How Will The Virus Impact Our Lives?

…for the better we hope! The pessimists continue to decry the Government’s valiant attempts to deal with the pandemic – not just in the UK but everywhere. Then there are the forecasts of disaster and ruin that there will be when we are all allowed back on the streets. Perhaps there should be more positivity, as we hopefully will learn something from the cruel message that mother nature is playing on us all? One of the ways in which things might change for the better is the way in which the courts are run.

The Virus Could Permanently Alter The Courts

As a forensic accountant, the product of my labour is intended for a financial dispute or economic crime that may well need to be settled in a court or some other form of regulatory hearing or tribunal. The outbreak of coronavirus resulted in the immediate closure of around half of the courts in England with all jury trials being suspended. However, many hearings continued with a much greater use of video links in order to reduce the need for the physical presence of witnesses, lawyers and even the judges. In March 2020, a $ half billion case brought by the Republic of Kazakhstan against the Bank of New York Mellon was heard with all parties connecting using the “Zoom” video conferencing software (Source The Times 2nd April 2020 – I wish I had bought shares in Zoom last year).

I attend court as an expert witness for a few of my cases every year. Invariably I sit around, answering a question or two from counsel and occasionally get to give some oral evidence for a few minutes, rarely for as long as an hour. Of course if I have had to travel from my office to London, Manchester or Newcastle (as examples) I have lost a full day’s work often to provide only a few minutes assistance to a case. Much better to be on the other end of a telephone or computer screen, on call but free to spend the time productively on other matters. Instead of a claim for a whole day’s attendance plus travel expenses, the case now incurs a fraction of the cost.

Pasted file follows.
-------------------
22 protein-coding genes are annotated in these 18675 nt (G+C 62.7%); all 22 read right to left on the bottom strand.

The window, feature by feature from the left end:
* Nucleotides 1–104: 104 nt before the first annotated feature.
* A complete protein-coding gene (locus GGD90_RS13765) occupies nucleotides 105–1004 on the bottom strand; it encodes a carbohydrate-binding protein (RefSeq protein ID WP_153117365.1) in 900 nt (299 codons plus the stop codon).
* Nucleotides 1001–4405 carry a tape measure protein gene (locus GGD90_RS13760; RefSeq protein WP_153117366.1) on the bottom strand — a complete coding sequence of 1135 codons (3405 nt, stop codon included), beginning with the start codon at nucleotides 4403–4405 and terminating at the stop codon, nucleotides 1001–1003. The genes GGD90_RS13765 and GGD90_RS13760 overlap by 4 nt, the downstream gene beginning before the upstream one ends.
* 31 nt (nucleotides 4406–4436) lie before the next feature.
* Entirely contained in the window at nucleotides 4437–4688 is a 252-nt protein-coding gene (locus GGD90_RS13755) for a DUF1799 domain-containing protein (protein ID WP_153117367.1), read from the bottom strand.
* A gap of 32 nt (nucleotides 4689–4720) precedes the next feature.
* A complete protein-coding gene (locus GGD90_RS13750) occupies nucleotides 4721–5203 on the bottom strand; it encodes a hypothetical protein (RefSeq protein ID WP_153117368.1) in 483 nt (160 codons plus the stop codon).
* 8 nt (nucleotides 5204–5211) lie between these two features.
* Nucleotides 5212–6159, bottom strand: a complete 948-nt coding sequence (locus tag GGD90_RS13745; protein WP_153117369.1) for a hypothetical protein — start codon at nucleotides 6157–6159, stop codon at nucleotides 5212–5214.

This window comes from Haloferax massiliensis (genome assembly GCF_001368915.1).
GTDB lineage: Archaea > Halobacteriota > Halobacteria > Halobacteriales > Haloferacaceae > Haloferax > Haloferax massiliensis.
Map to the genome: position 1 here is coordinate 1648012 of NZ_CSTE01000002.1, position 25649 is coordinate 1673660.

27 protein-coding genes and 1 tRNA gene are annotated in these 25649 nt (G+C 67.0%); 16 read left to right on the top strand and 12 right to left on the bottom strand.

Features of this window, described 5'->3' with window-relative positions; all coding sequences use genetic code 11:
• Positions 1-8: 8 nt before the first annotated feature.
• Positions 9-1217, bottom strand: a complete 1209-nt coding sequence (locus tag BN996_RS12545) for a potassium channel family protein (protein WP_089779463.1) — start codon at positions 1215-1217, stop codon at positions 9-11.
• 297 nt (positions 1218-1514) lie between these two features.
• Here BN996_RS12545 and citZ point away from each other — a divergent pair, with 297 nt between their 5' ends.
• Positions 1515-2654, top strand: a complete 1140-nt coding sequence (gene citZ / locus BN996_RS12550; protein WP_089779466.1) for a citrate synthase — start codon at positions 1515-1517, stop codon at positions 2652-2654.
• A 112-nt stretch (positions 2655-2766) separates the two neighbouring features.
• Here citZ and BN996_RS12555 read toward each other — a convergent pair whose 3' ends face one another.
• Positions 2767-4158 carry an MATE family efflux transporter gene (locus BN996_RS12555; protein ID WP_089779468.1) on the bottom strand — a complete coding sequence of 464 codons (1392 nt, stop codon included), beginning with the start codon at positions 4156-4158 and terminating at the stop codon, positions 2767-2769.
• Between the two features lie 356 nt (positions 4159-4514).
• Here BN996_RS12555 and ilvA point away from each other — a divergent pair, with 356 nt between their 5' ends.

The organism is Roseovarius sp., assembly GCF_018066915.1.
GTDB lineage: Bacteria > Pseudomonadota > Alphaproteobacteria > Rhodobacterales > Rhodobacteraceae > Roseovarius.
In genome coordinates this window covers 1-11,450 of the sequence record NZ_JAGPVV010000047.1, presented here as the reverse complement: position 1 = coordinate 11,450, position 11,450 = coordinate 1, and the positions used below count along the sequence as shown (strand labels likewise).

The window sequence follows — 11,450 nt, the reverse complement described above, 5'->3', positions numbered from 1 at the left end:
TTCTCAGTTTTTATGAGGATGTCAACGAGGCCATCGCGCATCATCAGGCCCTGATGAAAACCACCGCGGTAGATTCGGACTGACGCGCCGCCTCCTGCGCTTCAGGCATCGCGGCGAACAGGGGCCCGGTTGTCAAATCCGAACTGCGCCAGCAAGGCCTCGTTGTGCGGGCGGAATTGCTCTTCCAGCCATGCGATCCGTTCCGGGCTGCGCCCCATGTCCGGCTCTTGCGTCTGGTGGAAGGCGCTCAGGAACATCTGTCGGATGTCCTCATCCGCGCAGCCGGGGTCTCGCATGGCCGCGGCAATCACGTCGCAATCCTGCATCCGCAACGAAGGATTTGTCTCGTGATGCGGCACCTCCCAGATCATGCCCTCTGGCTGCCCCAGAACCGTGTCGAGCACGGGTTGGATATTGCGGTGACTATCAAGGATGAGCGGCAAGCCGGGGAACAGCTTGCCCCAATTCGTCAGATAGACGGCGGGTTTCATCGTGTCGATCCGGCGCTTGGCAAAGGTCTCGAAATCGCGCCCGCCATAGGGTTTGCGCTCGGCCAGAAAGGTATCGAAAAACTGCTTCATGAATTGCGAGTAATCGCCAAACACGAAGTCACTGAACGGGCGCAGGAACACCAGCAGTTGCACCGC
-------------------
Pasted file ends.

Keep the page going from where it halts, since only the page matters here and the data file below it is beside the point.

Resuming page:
Such remote contact for all parties would save substantial sums. There have been several occasions where I have traveled to a court (a recent trip to Bristol Crown Court from York springs to mind) whereupon all parties were informed that the case was being postponed a couple of days! That was a very long wasted day sitting in my car on the M1 and M5.

Anti-Money Laundering Solutions?

It is a popular premise that times of strife encourage criminals and I am sure that events such as the Covid-19 outbreak will be no different. I have often written how it seems that downturns in the economy generate a spike in fraud cases coming to light following recovery. I suspect this will happen following the virus, my feeling is that the criminals will exploit the weaknesses in the financial systems as the economy gets back on to a level footing to move its ill gotten wealth. There is always a massive quantity of criminal funds waiting to be moved, which normally must be released carefully into the recognized conduits involving Hawala money transfers, transfer of trade indebtedness and various other methods. I suspect the opportunity will be seized by organized money launderers in the coming months to exploit our weaknesses.

As a forensic accountant specializing in fraud, tax evasion and money laundering, I have worked in the aftermath of a number of recessions. I am hoping that the current virus will stimulate the economy following the massive capital injections being made by many countries, and the associated crime will unfortunately also accompany this!

It must be remembered that there is always one or more innocent parties involved in a money laundering transaction. A crook has to find a way to move money into the legitimate financial system, and usually finds unsuspecting parties in order to do this. This is why businesses and individuals suddenly find themselves on the receiving end of the authorities’ attention when their businesses and bank accounts have been hijacked to conceal criminal funds. This is an area where I spend a lot of my working time, separating the illegal activity from the legitimate in order that the regulators can see the money laundering activity that is taking place – otherwise they have the unfortunate habit of assuming the worse!

In the near future, particularly, you must be on guard – you must protect your business and financial affairs by adhering to good anti-money laundering practices – even if you might not be a regulated party and might not be legally obliged to do this:

  • Do not transfer large sums of money in or out of the UK without using the services of a reputable mainstream transfer service (such as a bank or other reputable organization).
  • Only allow transfers in and out of your accounts where you have full supporting documentation.
  • Provide training to your staff to recognize “suspicious transactions” in order that you can make the proper disclosures to the authorities, not miss any criminal activity creeping into your business, and thus protect yourself.

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